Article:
Dear Crucial Skills,
My sister is stressed, overwhelmed, at her breaking point, and needs help. She runs two companies, has two small children, and was recently diagnosed with ADHD on top of the thousands of unread email messages in her inbox and hundreds of tasks she has on her to-do list. I’ve taken the Getting Things Done (GTD) course and see plenty of tools that I know could help her reduce stress and take control of her chaotic life. What are some things she can do to get started on her GTD journey, and is there anything I can do to help her?
It’s great to hear that you have found value in GTD and, like so many GTD practitioners, you want to share what you have found to help others. People who love GTD want to spread the love with everyone they love. Which is great. And also not so great. Sometimes enthusiasm for GTD crosses the line into unwelcome evangelism. So remember that you can share some ideas and you can support your sister in taking some steps, but ultimately you can’t make someone else use GTD (even if you know they should!).
The first thing to do when offering to help someone is check to see whether they want that help. Be gentle with your sister. Her stress is already off the charts. Giving her one more thing to do, even if that thing is GTD, could feel overwhelming because it’s “just one more thing to do.”
Start by sharing your good intent—you can tell she is stressed and want to help. Then, share a bit of your own experience—you’ve learned something recently about GTD that is helping you. Make it clear that you aren’t criticizing her or any of the choices she has made. You simply have a couple of ideas that you think could help.
If she is interested, great. If not, step back but let her know that if she ever changes her mind, you’d be happy to share. You can offer; you can’t compel, and you should not pressure.
Assuming she is looking for something that can help and wants to start this journey, here are three tips anyone can use to get started with GTD.
Shrink It Down
When facing a big project or list of projects, it is common to feel overwhelmed. The natural reaction is to avoid the project. Ellen Hendriksen, a clinical professor at Boston University’s Center for Anxiety and Related Disorders, explains how a big project or list of projects triggers our flight-fight-freeze response. “Our bodies react to threat the same way, whether the threat is external, like the proverbial saber-toothed tiger, or the threat is internal. With a big overwhelming task list, that threat could be the threat of failure, or it could be the threat of letting others down. It could be the threat of feeling stupid or incompetent because we don’t know where to start or how to do things.”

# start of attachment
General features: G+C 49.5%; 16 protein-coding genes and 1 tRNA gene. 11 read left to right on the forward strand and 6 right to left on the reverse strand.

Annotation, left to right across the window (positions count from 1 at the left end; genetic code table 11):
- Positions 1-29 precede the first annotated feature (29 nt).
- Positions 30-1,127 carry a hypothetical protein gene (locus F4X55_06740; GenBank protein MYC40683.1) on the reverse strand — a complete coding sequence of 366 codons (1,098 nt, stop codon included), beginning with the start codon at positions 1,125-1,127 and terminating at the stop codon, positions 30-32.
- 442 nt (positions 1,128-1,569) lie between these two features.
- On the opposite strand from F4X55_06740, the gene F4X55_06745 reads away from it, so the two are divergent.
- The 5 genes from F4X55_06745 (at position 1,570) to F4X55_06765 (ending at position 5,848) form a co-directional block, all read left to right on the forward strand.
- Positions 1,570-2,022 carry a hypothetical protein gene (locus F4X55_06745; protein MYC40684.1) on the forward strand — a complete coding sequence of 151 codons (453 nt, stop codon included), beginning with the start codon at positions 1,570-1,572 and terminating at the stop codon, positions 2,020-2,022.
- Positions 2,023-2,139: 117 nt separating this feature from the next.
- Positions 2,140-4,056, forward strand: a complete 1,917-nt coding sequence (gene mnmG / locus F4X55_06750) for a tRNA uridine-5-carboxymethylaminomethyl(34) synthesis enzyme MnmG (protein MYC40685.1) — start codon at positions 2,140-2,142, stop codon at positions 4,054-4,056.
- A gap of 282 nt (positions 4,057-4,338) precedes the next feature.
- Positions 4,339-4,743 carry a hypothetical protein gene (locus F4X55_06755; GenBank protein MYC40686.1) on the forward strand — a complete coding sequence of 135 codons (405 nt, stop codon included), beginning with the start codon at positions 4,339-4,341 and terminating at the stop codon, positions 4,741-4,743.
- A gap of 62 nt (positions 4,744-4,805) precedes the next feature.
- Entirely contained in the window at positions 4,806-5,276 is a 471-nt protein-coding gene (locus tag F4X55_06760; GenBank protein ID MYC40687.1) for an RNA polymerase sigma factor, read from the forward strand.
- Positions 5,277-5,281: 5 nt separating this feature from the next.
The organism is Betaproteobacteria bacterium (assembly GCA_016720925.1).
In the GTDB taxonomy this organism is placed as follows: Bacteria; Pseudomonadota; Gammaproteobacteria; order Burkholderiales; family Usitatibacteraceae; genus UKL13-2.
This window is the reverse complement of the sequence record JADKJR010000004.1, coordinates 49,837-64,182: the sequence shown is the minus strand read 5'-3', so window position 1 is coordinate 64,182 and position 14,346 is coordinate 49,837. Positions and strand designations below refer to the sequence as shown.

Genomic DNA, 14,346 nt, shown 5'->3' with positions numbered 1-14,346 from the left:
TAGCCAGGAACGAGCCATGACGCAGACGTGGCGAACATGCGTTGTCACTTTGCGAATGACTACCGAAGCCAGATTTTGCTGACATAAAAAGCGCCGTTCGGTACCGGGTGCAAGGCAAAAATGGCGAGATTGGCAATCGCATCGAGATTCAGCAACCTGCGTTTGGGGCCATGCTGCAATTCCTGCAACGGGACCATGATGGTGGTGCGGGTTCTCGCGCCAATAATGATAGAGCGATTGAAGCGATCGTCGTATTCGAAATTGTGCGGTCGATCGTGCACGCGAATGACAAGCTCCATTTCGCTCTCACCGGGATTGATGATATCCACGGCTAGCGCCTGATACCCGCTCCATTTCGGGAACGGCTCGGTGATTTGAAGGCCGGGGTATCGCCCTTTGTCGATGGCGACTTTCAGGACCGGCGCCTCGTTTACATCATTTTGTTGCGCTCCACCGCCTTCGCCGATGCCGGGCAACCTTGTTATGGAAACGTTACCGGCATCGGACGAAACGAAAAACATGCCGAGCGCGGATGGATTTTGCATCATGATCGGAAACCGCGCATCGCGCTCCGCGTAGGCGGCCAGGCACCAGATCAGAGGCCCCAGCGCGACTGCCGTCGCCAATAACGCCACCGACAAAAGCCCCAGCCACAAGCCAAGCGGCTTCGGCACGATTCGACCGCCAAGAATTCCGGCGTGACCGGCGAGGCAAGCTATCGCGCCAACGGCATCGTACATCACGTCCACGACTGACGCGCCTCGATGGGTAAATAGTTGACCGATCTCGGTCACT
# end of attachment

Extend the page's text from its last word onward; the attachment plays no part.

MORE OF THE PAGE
The way to get started, then, is to make the project or the to-do list less threatening. In GTD we do that by shrinking the project down to its very next action—the next physical, visible thing you need to do. For me, I like thinking about it this way: how can I make the next action so small that it is almost effortless? If I am dreading writing my next newsletter article, the next action might be “open a word document and name it.” If I am avoiding planning my next team event, the next action might be “email four colleagues and ask them for their favorite team-building activities.” The smaller you can make the next action, the less threatening it becomes and the more likely you are to do it.
Look at Your To-Do List before Email
Most people I know start their day by looking at their email. The moment they do is the moment they let others define their day. When we immediately jump into email, we are scanning and looking at what other people need us to do. This puts us in reactive mode for the rest of the day.
Instead, start the day by looking at your to-do list and your calendar. These two items represent what you had already decided was important to do that day. Review them and ask yourself, “Are these still important for me to do today?” and “What’s the most important thing I need to do today?” When you start the day by defining your priorities for yourself, you now have a rule by which to measure everything else that comes at you. Is this email request from your manager more important than what you had previously decided was your most important priority for the day? If so, shift to that. If not, let your manager know what you are working on today and when you will get back to their email.
Make the Backlog Its Own Project
Busy people can often end up with a huge backlog of unread emails or to-dos that have been lingering on their lists for weeks, months, or even years. It can feel impossible to start being productive today when you have that burdensome backlog.
If you have a backlog that feels overwhelming, the best thing you can do is to make it its own project. Move all those unread, unprocessed emails into a folder, title it “backlog,” and then put “process backlog emails” on your to-do list. Take all those lingering would-, should-, could-do items that have been taking up space on your to-do list and move them to a “someday/maybe” list.
The benefit of clearing those items off your list and out of your inbox is immense! It will free you to get started with what is on front of you right now. You still have the security of knowing all that stuff is still there, waiting for when you have the bandwidth to address it. Surprisingly, many people I work with find that, after a few months, they haven’t returned to their backlog. After a few more months of added perspective, they often decide they don’t need to address that backlog at all.
One Final Note
You shared that your sister has recently been diagnosed with ADHD. People with ADHD have unique challenges with focus and productivity that I am not qualified to address. For a resource specifically on adult ADHD, you might consider Abigail Levrini’s book Succeeding with Adult ADHD, published by the American Psychological Association.
All the best,